Yarmouth’s Avery May goes up for a shot as Freeport’s Rachel Wall defends during the Falcons’ 52-42 victory Saturday. Bob Conn / Times Record

BOX SCORE

Freeport 52 Yarmouth 42

Y- 15 9 8 10- 42
F- 7 14 18 13- 52

Y- D’Applonia 4-0-10, McNeil 4-0-10, McGonagle 3-2-8, Feeley 3-0-6, May 2-0-4, Keaney 1-0-2, Whitlock 1-0-2

F- Wall 10-1-21, Smith 4-5-13, Gould 5-0-10, Baker-Schlendering 2-0-4, Brier 1-0-2, Routhier 1-0-2

3-pointers:
Y (4) D’Appolonia, McNeil 2
F (0)

Turnovers:
Y- 16
F- 13

FTs
Y: 2-4
F: 6-14

FREEPORT—Freeport’s senior class is historic and special and Saturday afternoon, the Falcons needed every senior on the roster to survive a stern test from rival Yarmouth in a late-season girls’ basketball showdown.

Host Freeport trailed almost the entire first half, as eight points from sophomore Katelyn D’Appolonia helped the Clippers open up a 15-7 advantage after one period and the visitors extended their lead to 10 points on a couple occasions in the second quarter before a bank shot from senior Lindsay Routhier helped spark a 10-0 Falcons’ run.

Junior Margaret McNeil made a 3 just before the horn to give Yarmouth a 24-21 lead at halftime and the Clippers went up by as many as seven early in the third period before senior Catriona Gould, playing one of the finest basketball games of her life, hit a jump shot to give Yarmouth its first lead since early in the game, 29-28.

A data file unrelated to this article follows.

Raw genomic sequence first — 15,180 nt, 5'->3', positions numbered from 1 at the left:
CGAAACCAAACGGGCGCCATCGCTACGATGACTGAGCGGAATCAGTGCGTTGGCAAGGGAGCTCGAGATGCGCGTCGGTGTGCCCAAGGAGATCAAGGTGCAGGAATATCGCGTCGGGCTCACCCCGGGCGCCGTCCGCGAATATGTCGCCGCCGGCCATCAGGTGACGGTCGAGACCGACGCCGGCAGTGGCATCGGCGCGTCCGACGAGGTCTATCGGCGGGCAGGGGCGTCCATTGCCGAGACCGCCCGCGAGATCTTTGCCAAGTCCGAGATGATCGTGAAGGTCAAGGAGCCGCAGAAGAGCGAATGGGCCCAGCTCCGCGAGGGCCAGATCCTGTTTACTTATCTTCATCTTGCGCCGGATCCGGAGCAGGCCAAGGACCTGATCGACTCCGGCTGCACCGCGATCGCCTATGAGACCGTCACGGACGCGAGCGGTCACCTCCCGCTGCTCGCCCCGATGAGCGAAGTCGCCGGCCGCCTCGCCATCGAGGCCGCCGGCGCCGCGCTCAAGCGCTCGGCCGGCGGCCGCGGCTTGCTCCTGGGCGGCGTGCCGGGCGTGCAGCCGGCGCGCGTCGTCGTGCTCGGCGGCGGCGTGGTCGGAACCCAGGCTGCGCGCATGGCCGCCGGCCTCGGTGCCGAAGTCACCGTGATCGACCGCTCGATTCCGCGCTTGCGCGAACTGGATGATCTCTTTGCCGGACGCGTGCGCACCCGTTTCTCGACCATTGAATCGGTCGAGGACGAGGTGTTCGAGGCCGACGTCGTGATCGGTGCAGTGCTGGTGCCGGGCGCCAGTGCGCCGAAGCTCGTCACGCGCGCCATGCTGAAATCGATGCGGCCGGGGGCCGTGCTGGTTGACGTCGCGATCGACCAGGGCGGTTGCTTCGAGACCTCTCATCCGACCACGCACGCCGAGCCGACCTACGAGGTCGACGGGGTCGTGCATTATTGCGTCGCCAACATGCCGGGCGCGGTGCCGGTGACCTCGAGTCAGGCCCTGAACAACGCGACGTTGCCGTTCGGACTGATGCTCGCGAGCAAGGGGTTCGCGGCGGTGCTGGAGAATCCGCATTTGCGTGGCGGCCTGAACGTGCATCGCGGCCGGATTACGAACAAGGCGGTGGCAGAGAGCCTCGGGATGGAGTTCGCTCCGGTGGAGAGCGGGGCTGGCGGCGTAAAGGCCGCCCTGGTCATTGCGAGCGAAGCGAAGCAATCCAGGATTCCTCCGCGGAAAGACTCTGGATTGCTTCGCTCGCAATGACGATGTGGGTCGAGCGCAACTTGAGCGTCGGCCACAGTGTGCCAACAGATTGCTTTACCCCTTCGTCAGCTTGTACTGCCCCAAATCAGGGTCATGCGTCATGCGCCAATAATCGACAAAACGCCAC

Yarmouth went on top one final time, 32-31, on a McNeil 3, but Freeport closed the quarter on an 8-0 run, capped by a pair of layups from junior Rachel Wall, to take a 39-32 advantage to the final stanza.

There, the Clippers got as close as three points, but the Falcons rode a strong defense and made just enough shots and free throws to prevail, 52-42.

Wall led all scorers with 21 points, senior Caroline Smith added 13 and Gould finished with 10 as Freeport made it nine straight victories, improved to 13-3 and in the process, dropped Yarmouth to 9-7.

“This senior class has won 52 (regular season) games in four years and the next closest class was 1978 with (39),” said Falcons’ coach Seth Farrington. “This team’s won a lot. We’ve become a successful program because multiple kids have contributed.”

Sign of things to come

Freeport and Yarmouth entertained high hopes entering the season and despite some challenges, have lived up to billing.

The Falcons started the year strong, handling host Poland (48-21), host Lincoln Academy (64-34), visiting Cape Elizabeth (40-23) and visiting Morse (58-19). A tough stretch of schedule then resulted in three straight losses: 58-45 to visiting Greely, the defending Class A champion, 38-33 at defending Class B champion Gray-New Gloucester and 72-44 at Greely. Freeport got back on track with a 41-39 home win over Brunswick, then defeated host Yarmouth (57-47), visiting Gray-New Gloucester (42-27), host Mt. Ararat (55-36), visiting Lake Region (45-26), visiting Fryeburg Academy (55-39), visiting Traip Academy (50-28) and host York (56-42).